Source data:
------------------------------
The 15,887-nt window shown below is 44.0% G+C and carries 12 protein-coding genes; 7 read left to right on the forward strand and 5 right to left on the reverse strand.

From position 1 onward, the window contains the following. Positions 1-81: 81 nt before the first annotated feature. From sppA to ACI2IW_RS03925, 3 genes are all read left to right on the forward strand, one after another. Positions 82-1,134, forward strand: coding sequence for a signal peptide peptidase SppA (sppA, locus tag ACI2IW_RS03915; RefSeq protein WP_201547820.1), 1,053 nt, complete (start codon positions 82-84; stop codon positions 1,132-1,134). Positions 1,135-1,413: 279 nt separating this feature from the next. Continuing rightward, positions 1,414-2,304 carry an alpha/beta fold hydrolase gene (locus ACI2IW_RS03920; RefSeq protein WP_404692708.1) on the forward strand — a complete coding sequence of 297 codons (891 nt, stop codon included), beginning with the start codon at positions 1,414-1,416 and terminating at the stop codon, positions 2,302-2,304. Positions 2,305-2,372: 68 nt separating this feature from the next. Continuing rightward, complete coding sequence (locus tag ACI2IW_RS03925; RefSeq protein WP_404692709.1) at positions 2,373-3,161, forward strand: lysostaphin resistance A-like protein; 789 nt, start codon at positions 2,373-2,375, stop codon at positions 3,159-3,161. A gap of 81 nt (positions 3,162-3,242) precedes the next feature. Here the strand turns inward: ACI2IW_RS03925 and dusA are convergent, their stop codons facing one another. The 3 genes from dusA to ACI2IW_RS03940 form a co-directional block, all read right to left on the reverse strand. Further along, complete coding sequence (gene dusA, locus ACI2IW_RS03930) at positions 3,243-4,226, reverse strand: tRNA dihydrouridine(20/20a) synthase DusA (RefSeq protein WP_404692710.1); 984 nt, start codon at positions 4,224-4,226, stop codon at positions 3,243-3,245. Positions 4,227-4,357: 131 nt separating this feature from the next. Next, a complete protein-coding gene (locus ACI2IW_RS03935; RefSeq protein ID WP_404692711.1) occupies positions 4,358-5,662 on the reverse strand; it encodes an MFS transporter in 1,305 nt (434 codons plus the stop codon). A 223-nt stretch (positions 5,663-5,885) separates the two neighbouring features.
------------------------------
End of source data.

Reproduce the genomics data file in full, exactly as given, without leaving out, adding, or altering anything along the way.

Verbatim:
The 15,887-nt window shown below is 44.0% G+C and carries 12 protein-coding genes; 7 read left to right on the forward strand and 5 right to left on the reverse strand.

From position 1 onward, the window contains the following. Positions 1-81: 81 nt before the first annotated feature. From sppA to ACI2IW_RS03925, 3 genes are all read left to right on the forward strand, one after another. Positions 82-1,134, forward strand: coding sequence for a signal peptide peptidase SppA (sppA, locus tag ACI2IW_RS03915; RefSeq protein WP_201547820.1), 1,053 nt, complete (start codon positions 82-84; stop codon positions 1,132-1,134). Positions 1,135-1,413: 279 nt separating this feature from the next. Continuing rightward, positions 1,414-2,304 carry an alpha/beta fold hydrolase gene (locus ACI2IW_RS03920; RefSeq protein WP_404692708.1) on the forward strand — a complete coding sequence of 297 codons (891 nt, stop codon included), beginning with the start codon at positions 1,414-1,416 and terminating at the stop codon, positions 2,302-2,304. Positions 2,305-2,372: 68 nt separating this feature from the next. Continuing rightward, complete coding sequence (locus tag ACI2IW_RS03925; RefSeq protein WP_404692709.1) at positions 2,373-3,161, forward strand: lysostaphin resistance A-like protein; 789 nt, start codon at positions 2,373-2,375, stop codon at positions 3,159-3,161. A gap of 81 nt (positions 3,162-3,242) precedes the next feature. Here the strand turns inward: ACI2IW_RS03925 and dusA are convergent, their stop codons facing one another. The 3 genes from dusA to ACI2IW_RS03940 form a co-directional block, all read right to left on the reverse strand. Further along, complete coding sequence (gene dusA, locus ACI2IW_RS03930) at positions 3,243-4,226, reverse strand: tRNA dihydrouridine(20/20a) synthase DusA (RefSeq protein WP_404692710.1); 984 nt, start codon at positions 4,224-4,226, stop codon at positions 3,243-3,245. Positions 4,227-4,357: 131 nt separating this feature from the next. Next, a complete protein-coding gene (locus ACI2IW_RS03935; RefSeq protein ID WP_404692711.1) occupies positions 4,358-5,662 on the reverse strand; it encodes an MFS transporter in 1,305 nt (434 codons plus the stop codon). A 223-nt stretch (positions 5,663-5,885) separates the two neighbouring features.